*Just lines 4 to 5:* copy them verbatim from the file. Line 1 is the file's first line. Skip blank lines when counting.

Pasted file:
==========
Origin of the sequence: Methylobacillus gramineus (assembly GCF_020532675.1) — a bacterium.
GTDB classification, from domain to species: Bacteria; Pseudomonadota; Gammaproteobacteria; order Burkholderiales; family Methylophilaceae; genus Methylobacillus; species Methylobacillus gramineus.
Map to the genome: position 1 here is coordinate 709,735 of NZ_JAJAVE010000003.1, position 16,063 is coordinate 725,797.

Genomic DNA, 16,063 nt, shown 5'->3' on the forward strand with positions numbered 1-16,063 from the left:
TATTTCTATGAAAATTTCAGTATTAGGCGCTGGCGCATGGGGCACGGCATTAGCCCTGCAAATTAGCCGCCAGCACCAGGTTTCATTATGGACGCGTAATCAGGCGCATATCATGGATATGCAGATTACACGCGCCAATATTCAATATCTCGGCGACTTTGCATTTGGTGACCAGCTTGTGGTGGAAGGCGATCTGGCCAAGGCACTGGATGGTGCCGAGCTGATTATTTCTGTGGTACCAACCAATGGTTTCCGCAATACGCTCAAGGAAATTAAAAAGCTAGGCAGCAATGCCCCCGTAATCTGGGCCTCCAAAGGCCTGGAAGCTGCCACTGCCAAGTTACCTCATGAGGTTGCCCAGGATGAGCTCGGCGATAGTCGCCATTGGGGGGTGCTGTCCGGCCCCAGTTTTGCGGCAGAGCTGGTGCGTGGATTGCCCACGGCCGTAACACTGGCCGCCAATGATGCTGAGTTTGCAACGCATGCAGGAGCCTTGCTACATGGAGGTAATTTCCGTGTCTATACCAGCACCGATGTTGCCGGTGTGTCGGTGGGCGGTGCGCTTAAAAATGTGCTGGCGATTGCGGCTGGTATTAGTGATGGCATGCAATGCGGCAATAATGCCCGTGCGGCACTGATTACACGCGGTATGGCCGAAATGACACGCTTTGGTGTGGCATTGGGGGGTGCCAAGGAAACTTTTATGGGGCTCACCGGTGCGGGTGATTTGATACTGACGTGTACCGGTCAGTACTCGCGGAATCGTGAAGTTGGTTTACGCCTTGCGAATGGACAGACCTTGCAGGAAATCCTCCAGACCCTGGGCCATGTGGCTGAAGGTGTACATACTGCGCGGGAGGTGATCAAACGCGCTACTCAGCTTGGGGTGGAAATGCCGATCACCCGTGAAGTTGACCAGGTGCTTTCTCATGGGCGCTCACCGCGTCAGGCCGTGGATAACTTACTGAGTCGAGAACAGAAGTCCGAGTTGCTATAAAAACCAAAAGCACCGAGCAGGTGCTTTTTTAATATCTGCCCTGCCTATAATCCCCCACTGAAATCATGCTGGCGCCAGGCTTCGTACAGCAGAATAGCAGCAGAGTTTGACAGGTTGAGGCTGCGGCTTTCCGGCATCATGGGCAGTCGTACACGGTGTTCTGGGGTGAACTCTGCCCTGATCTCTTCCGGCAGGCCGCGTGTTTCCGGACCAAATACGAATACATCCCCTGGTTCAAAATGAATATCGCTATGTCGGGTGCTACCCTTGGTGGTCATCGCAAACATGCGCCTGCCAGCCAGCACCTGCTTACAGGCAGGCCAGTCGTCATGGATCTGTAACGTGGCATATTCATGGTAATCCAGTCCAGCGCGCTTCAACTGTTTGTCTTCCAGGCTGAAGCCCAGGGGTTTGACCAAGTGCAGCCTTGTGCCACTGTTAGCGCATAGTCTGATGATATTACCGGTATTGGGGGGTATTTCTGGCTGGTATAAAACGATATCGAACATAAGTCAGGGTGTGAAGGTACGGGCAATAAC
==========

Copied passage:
Genomic DNA, 16,063 nt, shown 5'->3' on the forward strand with positions numbered 1-16,063 from the left:
TATTTCTATGAAAATTTCAGTATTAGGCGCTGGCGCATGGGGCACGGCATTAGCCCTGCAAATTAGCCGCCAGCACCAGGTTTCATTATGGACGCGTAATCAGGCGCATATCATGGATATGCAGATTACACGCGCCAATATTCAATATCTCGGCGACTTTGCATTTGGTGACCAGCTTGTGGTGGAAGGCGATCTGGCCAAGGCACTGGATGGTGCCGAGCTGATTATTTCTGTGGTACCAACCAATGGTTTCCGCAATACGCTCAAGGAAATTAAAAAGCTAGGCAGCAATGCCCCCGTAATCTGGGCCTCCAAAGGCCTGGAAGCTGCCACTGCCAAGTTACCTCATGAGGTTGCCCAGGATGAGCTCGGCGATAGTCGCCATTGGGGGGTGCTGTCCGGCCCCAGTTTTGCGGCAGAGCTGGTGCGTGGATTGCCCACGGCCGTAACACTGGCCGCCAATGATGCTGAGTTTGCAACGCATGCAGGAGCCTTGCTACATGGAGGTAATTTCCGTGTCTATACCAGCACCGATGTTGCCGGTGTGTCGGTGGGCGGTGCGCTTAAAAATGTGCTGGCGATTGCGGCTGGTATTAGTGATGGCATGCAATGCGGCAATAATGCCCGTGCGGCACTGATTACACGCGGTATGGCCGAAATGACACGCTTTGGTGTGGCATTGGGGGGTGCCAAGGAAACTTTTATGGGGCTCACCGGTGCGGGTGATTTGATACTGACGTGTACCGGTCAGTACTCGCGGAATCGTGAAGTTGGTTTACGCCTTGCGAATGGACAGACCTTGCAGGAAATCCTCCAGACCCTGGGCCATGTGGCTGAAGGTGTACATACTGCGCGGGAGGTGATCAAACGCGCTACTCAGCTTGGGGTGGAAATGCCGATCACCCGTGAAGTTGACCAGGTGCTTTCTCATGGGCGCTCACCGCGTCAGGCCGTGGATAACTTACTGAGTCGAGAACAGAAGTCCGAGTTGCTATAAAAACCAAAAGCACCGAGCAGGTGCTTTTTTAATATCTGCCCTGCCTATAATCCCCCACTGAAATCATGCTGGCGCCAGGCTTCGTACAGCAGAATAGCAGCAGAGTTTGACAGGTTGAGGCTGCGGCTTTCCGGCATCATGGGCAGTCGTACACGGTGTTCTGGGGTGAACTCTGCCCTGATCTCTTCCGGCAGGCCGCGTGTTTCCGGACCAAATACGAATACATCCCCTGGTTCAAAATGAATATCGCTATGTCGGGTGCTACCCTTGGTGGTCATCGCAAACATGCGCCTGCCAGCCAGCACCTGCTTACAGGCAGGCCAGTCGTCATGGATCTGTAACGTGGCATATTCATGGTAATCCAGTCCAGCGCGCTTCAACTGTTTGTCTTCCAGGCTGAAGCCCAGGGGTTTGACCAAGTGCAGCCTTGTGCCACTGTTAGCGCATAGTCTGATGATATTACCGGTATTGGGGGGTATTTCTGGCTGGTATAAAACGATATCGAACATAAGTCAGGGTGTGAAGGTACGGGCAATAAC